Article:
Turning up the temperature, Hillary Clinton and Bernie Sanders tangled repeatedly in Sunday night's presidential debate over who's tougher on gun control and Wall Street and how to steer the future of health care in America. It was the last Democratic matchup before voting begins in two weeks, and both sides were eager to rumble as polls showed the race tightening in the leadoff states of Iowa and New Hampshire.
Clinton rapped Sanders, the Vermont senator, for voting repeatedly with the National Rifle Association, and then welcomed his weekend reversal of position to support legislation that would deny gun manufacturers legal immunity. She rattled off a list of provisions that she said Sanders had supported in line with the NRA.
Sanders, in turn, said Clinton's assertion that he kowtowed to the gun lobby was "very disingenuous" and pointed to his lifetime rating of a D- from the NRA.
On health care, Sanders released his plan for a government-run single-payer plan just hours before the debate, and used his opening statement to call for health care "for every man, woman and child as a right." Clinton, by contrast, urged less sweeping action to build on President Barack Obama's health care plan by reducing out-of-pocket costs and control spending on prescription drugs.
Clinton suggested Sanders' approach was dangerous — and pie-in-the-sky unrealistic.
"With all due respect, to start over again with a whole new debate is something that would set us back," Clinton said.
Sanders dismissed the idea that he'd endanger hard-won victories, insisting: "No one is tearing this up; we're going to go forward."
Clinton suggested Sanders' health care plan would impose a heavier tax burden on the middle class, saying "I want to raise incomes, not taxes."
Sanders insisted taxpayers would come out ahead with lower costs overall. "It's a pretty good deal," he said.
The two tangled over financial policy, too, with Sanders suggesting Clinton won't be tough enough on Wall Street given the big contributions and speaking fees she's accepted. Clinton, in turn, faulted Sanders' past votes to deregulate financial markets and ease up on federal oversight.
Then, she took a step back to put those differences in a different perspective.
"We're at least having a vigorous debate about reining in Wall Street," she declared. "The Republicans want to give them more power."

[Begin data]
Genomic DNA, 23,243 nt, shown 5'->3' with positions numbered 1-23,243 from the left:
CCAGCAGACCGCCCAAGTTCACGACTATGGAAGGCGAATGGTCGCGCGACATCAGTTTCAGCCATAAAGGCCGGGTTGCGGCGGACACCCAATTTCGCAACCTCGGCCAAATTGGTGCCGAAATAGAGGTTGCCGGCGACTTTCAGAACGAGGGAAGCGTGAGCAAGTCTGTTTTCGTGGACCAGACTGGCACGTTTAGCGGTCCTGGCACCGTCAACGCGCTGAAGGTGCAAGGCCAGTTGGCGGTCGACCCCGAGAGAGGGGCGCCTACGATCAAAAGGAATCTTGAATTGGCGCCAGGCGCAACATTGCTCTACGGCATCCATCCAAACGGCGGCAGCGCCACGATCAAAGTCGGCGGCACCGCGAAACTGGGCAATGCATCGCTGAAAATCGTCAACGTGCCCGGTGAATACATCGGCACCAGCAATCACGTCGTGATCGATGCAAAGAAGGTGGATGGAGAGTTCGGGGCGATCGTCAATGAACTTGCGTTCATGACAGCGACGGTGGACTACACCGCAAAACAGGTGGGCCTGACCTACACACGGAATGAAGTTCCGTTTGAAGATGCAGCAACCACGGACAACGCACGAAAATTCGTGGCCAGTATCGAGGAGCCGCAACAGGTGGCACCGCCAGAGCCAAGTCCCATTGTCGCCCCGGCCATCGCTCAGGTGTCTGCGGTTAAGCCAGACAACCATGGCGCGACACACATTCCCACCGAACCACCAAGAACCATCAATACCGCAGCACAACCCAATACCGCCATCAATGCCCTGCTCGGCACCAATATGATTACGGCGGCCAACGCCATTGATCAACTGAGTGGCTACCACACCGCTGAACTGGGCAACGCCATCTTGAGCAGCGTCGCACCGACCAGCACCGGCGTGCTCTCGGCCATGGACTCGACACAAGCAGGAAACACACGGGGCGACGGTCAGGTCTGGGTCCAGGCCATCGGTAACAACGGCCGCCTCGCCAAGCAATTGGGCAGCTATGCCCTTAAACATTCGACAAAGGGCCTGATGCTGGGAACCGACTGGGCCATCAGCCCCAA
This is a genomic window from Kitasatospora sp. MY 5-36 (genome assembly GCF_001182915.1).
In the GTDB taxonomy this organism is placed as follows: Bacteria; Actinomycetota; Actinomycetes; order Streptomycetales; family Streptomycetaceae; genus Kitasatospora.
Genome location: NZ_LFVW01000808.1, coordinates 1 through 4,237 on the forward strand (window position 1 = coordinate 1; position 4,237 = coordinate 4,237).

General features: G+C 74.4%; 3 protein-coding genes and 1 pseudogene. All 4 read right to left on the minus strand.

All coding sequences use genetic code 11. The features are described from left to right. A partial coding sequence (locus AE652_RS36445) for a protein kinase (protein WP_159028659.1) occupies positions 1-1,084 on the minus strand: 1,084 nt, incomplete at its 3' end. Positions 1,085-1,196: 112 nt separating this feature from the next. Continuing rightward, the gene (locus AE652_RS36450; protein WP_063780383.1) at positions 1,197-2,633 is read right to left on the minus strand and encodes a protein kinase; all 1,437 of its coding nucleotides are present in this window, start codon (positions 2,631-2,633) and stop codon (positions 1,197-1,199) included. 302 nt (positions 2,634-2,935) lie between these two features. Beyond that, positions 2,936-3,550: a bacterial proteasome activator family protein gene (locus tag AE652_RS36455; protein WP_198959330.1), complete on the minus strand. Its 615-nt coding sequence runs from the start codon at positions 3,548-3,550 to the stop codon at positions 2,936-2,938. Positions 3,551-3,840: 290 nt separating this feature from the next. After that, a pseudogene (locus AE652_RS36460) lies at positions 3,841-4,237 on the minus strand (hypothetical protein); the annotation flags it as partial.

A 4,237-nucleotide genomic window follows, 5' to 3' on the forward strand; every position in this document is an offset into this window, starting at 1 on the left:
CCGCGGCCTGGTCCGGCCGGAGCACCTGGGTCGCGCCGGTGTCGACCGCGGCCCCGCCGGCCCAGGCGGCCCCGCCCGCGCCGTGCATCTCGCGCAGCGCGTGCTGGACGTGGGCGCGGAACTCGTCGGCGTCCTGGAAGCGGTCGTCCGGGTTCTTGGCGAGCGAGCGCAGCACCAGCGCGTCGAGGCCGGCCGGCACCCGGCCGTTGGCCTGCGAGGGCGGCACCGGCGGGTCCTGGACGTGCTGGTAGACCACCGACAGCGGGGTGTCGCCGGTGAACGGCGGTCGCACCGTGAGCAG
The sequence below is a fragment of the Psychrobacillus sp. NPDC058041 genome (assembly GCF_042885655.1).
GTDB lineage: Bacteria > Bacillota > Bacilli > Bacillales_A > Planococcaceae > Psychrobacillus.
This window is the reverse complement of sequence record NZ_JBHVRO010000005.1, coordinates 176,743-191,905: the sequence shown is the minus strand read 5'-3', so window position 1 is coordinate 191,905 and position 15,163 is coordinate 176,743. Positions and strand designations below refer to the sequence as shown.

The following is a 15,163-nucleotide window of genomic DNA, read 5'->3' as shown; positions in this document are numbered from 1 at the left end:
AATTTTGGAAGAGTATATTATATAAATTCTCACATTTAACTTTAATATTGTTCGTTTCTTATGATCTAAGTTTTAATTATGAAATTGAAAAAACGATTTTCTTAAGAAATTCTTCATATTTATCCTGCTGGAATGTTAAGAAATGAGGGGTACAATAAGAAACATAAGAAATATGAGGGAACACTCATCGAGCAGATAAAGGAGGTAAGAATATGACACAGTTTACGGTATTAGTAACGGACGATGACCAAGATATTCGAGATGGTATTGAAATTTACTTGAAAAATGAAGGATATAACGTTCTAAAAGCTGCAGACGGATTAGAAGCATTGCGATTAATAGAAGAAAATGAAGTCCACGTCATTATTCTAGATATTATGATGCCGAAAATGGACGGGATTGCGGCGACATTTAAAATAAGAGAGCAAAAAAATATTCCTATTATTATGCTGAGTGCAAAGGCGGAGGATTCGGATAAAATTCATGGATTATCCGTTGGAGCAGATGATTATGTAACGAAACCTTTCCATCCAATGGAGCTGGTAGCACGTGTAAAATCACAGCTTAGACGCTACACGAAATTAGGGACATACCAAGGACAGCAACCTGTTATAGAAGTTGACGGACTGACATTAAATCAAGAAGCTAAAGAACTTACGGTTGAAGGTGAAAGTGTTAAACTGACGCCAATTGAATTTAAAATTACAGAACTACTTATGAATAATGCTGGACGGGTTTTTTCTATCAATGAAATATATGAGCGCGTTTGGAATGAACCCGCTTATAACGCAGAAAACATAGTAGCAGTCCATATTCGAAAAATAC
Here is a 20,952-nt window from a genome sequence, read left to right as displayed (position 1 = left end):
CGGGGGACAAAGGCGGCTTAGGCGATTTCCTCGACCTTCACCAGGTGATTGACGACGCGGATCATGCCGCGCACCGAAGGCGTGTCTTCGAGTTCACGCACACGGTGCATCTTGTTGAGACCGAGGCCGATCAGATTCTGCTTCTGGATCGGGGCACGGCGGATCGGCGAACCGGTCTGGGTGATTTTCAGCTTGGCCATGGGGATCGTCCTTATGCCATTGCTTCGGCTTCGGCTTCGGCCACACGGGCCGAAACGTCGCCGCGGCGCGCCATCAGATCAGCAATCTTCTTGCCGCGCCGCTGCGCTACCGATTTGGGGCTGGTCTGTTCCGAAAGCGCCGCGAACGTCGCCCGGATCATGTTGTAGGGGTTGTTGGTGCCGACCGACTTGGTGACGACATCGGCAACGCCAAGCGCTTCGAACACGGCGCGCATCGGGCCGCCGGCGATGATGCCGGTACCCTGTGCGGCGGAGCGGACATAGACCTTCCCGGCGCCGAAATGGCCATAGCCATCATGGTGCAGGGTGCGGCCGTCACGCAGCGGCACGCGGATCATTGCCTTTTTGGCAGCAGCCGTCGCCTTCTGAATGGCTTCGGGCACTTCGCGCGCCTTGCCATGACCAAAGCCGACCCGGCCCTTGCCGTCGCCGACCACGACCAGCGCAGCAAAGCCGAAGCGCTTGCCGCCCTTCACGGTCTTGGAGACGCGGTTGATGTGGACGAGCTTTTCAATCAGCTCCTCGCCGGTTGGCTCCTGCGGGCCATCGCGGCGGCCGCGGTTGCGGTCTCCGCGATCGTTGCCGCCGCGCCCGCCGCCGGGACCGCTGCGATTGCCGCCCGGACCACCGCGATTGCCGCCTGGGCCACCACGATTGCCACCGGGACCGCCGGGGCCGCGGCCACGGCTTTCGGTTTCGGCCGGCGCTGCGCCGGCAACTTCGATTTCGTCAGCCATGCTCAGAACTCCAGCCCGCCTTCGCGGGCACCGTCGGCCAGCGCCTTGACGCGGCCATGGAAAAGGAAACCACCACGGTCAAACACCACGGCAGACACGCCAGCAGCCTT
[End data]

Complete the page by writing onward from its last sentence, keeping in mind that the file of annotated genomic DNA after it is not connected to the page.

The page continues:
Clinton worked aggressively to associate herself with President Obama, claiming credit for her role in the run-up to the Iran nuclear deal as well as praising the health care law.
Overall, the tone of the debate was considerably more heated than the past three face-offs in the Democratic primary. But it also included moments of levity.
At different points, both Clinton and Sanders prefaced their criticism of one another with the phrase "in all due respect."
Sanders took note that he was copying Clinton on that verbiage, drawing a chuckle from his rival.
Then he finished his thought on health care, telling Clinton "in all due respect, you're missing the main point."
Clinton, playing to her liberal audience, cast Sanders' criticisms of Obama for being too weak in taking on Wall Street as unfair, and declared, "I'm going to defend President Obama for taking on Wall Street" and getting results.
"The Republicans just voted last week to repeal the Affordable care Act, and thank goodness, President Obama vetoed it and saved Obamacare for the American people," Clinton said.
Turning to national security, both Sanders and Clinton voiced strong support for Obama's diplomatic overtures to Iran and opposition to sending U.S. ground troops into Syria. Clinton defended her outreach to Russia early in her term as secretary of state, but hesitated when asked to describe her relationship with Vladimir Putin, whose return to the Russian presidency heralded the worsening of U.S.-Russian relations.
"My relationship with him — it's interesting," Clinton said to laughs in the debate hall. "It's one, I think, of respect." But she added it was critical to constantly stand up to Putin, describing him as a bully who "will take as much as he possibly can."
Clinton also shed some light on what role her husband, former President Bill Clinton, would play in her administration. Kitchen table adviser, perhaps?
"It'll start at the kitchen table — we'll see where it goes from there," she said with a laugh.
Then, pointing to the successes of her husband's administration, she added: "You bet I'm going to ask for his ideas. I'm going to ask for his advice."
Sanders was asked about his previous criticism of Bill Clinton's past sexual behavior. He called the former president's behavior "deplorable" but said he wants to focus on issues "not Bill Clinton's personal life." Clinton maintained a tight smile throughout that exchange, and nodded as Sanders said the focus should be on issues.
The debate over gun control — an ongoing area of conflict between Clinton and Sanders — took on special import given the setting: The debate took plan just blocks from the Emanuel African Methodist Episcopal Church where nine parishioners were killed during Bible study last summer. Gun control has emerged as a central theme in the race, with Clinton citing the issue as one of the major differences between the candidates.
The third participant in the debate, former Maryland Gov. Martin O'Malley, tried persistently to insert himself into the conversation. He focused on his record as Maryland's governor and accused both Clinton and Sanders of being inconsistent on gun control
Both Clinton and Sanders are competing for black voters in South Carolina, which hosts the fourth primary contest.
The debate was sponsored by NBC, YouTube and the Congressional Black Caucus Institute.